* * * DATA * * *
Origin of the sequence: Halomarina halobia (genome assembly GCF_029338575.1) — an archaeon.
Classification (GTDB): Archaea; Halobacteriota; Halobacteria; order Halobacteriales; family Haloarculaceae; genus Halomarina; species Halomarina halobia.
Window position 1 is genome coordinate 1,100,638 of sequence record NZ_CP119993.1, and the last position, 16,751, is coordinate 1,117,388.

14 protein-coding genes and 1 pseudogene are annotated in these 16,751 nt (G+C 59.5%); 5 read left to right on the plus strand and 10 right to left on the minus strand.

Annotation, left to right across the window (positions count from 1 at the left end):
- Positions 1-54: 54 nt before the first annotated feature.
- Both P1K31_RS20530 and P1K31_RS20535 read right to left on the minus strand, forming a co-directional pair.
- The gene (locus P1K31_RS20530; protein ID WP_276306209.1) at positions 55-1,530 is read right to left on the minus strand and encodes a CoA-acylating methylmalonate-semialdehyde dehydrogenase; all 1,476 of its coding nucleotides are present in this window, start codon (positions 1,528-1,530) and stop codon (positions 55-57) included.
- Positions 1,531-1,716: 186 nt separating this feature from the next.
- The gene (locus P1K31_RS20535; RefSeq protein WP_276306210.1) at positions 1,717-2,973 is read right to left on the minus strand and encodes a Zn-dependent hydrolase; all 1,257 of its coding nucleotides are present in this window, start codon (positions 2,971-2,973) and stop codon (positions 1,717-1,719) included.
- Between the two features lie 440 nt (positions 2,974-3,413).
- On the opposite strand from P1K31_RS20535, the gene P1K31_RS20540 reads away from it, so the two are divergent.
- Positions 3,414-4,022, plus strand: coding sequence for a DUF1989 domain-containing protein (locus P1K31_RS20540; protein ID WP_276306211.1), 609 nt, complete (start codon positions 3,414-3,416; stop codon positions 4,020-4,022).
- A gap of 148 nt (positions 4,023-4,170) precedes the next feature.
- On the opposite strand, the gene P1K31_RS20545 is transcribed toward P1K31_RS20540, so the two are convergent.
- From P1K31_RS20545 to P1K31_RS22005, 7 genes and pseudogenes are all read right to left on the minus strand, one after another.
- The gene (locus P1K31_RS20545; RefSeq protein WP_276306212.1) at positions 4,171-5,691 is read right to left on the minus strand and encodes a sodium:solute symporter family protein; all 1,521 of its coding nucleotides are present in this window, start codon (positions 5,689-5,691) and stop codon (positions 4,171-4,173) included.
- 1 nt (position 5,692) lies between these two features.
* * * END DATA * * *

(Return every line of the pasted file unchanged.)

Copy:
Origin of the sequence: Halomarina halobia (genome assembly GCF_029338575.1) — an archaeon.
Classification (GTDB): Archaea; Halobacteriota; Halobacteria; order Halobacteriales; family Haloarculaceae; genus Halomarina; species Halomarina halobia.
Window position 1 is genome coordinate 1,100,638 of sequence record NZ_CP119993.1, and the last position, 16,751, is coordinate 1,117,388.

14 protein-coding genes and 1 pseudogene are annotated in these 16,751 nt (G+C 59.5%); 5 read left to right on the plus strand and 10 right to left on the minus strand.

Annotation, left to right across the window (positions count from 1 at the left end):
- Positions 1-54: 54 nt before the first annotated feature.
- Both P1K31_RS20530 and P1K31_RS20535 read right to left on the minus strand, forming a co-directional pair.
- The gene (locus P1K31_RS20530; protein ID WP_276306209.1) at positions 55-1,530 is read right to left on the minus strand and encodes a CoA-acylating methylmalonate-semialdehyde dehydrogenase; all 1,476 of its coding nucleotides are present in this window, start codon (positions 1,528-1,530) and stop codon (positions 55-57) included.
- Positions 1,531-1,716: 186 nt separating this feature from the next.
- The gene (locus P1K31_RS20535; RefSeq protein WP_276306210.1) at positions 1,717-2,973 is read right to left on the minus strand and encodes a Zn-dependent hydrolase; all 1,257 of its coding nucleotides are present in this window, start codon (positions 2,971-2,973) and stop codon (positions 1,717-1,719) included.
- Between the two features lie 440 nt (positions 2,974-3,413).
- On the opposite strand from P1K31_RS20535, the gene P1K31_RS20540 reads away from it, so the two are divergent.
- Positions 3,414-4,022, plus strand: coding sequence for a DUF1989 domain-containing protein (locus P1K31_RS20540; protein ID WP_276306211.1), 609 nt, complete (start codon positions 3,414-3,416; stop codon positions 4,020-4,022).
- A gap of 148 nt (positions 4,023-4,170) precedes the next feature.
- On the opposite strand, the gene P1K31_RS20545 is transcribed toward P1K31_RS20540, so the two are convergent.
- From P1K31_RS20545 to P1K31_RS22005, 7 genes and pseudogenes are all read right to left on the minus strand, one after another.
- The gene (locus P1K31_RS20545; RefSeq protein WP_276306212.1) at positions 4,171-5,691 is read right to left on the minus strand and encodes a sodium:solute symporter family protein; all 1,521 of its coding nucleotides are present in this window, start codon (positions 5,689-5,691) and stop codon (positions 4,171-4,173) included.
- 1 nt (position 5,692) lies between these two features.